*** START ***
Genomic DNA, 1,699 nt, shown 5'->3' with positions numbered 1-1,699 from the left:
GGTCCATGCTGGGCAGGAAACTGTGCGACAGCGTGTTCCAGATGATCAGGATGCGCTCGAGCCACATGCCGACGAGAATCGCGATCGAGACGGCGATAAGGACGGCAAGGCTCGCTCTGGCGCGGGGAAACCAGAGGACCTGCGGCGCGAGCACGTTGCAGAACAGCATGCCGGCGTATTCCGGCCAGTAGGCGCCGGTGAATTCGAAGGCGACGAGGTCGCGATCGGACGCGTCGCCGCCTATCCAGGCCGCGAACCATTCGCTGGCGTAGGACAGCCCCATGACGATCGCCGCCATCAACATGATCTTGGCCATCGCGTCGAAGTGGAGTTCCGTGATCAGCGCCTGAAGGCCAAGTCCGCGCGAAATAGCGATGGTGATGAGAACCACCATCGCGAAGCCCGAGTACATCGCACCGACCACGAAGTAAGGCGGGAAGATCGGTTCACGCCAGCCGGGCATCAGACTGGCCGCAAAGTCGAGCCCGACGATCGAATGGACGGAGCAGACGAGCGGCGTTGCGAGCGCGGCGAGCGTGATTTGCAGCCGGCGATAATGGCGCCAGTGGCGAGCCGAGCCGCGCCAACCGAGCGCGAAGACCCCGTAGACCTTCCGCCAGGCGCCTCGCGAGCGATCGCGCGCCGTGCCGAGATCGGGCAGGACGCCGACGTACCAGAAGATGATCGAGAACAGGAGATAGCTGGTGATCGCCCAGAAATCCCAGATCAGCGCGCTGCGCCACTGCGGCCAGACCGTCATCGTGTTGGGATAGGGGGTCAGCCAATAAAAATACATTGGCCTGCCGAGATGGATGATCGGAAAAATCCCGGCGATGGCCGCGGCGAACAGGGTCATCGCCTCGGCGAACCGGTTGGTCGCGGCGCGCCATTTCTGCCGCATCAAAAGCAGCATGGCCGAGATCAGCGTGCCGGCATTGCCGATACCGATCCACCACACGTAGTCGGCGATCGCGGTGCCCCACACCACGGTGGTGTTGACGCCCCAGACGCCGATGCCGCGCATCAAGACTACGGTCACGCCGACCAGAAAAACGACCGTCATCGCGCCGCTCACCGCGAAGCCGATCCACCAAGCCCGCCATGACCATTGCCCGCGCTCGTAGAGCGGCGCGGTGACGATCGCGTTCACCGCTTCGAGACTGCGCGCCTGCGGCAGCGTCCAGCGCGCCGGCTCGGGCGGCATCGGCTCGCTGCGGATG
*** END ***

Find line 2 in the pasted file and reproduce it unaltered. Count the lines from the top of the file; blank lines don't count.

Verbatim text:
GGTCCATGCTGGGCAGGAAACTGTGCGACAGCGTGTTCCAGATGATCAGGATGCGCTCGAGCCACATGCCGACGAGAATCGCGATCGAGACGGCGATAAGGACGGCAAGGCTCGCTCTGGCGCGGGGAAACCAGAGGACCTGCGGCGCGAGCACGTTGCAGAACAGCATGCCGGCGTATTCCGGCCAGTAGGCGCCGGTGAATTCGAAGGCGACGAGGTCGCGATCGGACGCGTCGCCGCCTATCCAGGCCGCGAACCATTCGCTGGCGTAGGACAGCCCCATGACGATCGCCGCCATCAACATGATCTTGGCCATCGCGTCGAAGTGGAGTTCCGTGATCAGCGCCTGAAGGCCAAGTCCGCGCGAAATAGCGATGGTGATGAGAACCACCATCGCGAAGCCCGAGTACATCGCACCGACCACGAAGTAAGGCGGGAAGATCGGTTCACGCCAGCCGGGCATCAGACTGGCCGCAAAGTCGAGCCCGACGATCGAATGGACGGAGCAGACGAGCGGCGTTGCGAGCGCGGCGAGCGTGATTTGCAGCCGGCGATAATGGCGCCAGTGGCGAGCCGAGCCGCGCCAACCGAGCGCGAAGACCCCGTAGACCTTCCGCCAGGCGCCTCGCGAGCGATCGCGCGCCGTGCCGAGATCGGGCAGGACGCCGACGTACCAGAAGATGATCGAGAACAGGAGATAGCTGGTGATCGCCCAGAAATCCCAGATCAGCGCGCTGCGCCACTGCGGCCAGACCGTCATCGTGTTGGGATAGGGGGTCAGCCAATAAAAATACATTGGCCTGCCGAGATGGATGATCGGAAAAATCCCGGCGATGGCCGCGGCGAACAGGGTCATCGCCTCGGCGAACCGGTTGGTCGCGGCGCGCCATTTCTGCCGCATCAAAAGCAGCATGGCCGAGATCAGCGTGCCGGCATTGCCGATACCGATCCACCACACGTAGTCGGCGATCGCGGTGCCCCACACCACGGTGGTGTTGACGCCCCAGACGCCGATGCCGCGCATCAAGACTACGGTCACGCCGACCAGAAAAACGACCGTCATCGCGCCGCTCACCGCGAAGCCGATCCACCAAGCCCGCCATGACCATTGCCCGCGCTCGTAGAGCGGCGCGGTGACGATCGCGTTCACCGCTTCGAGACTGCGCGCCTGCGGCAGCGTCCAGCGCGCCGGCTCGGGCGGCATCGGCTCGCTGCGGATG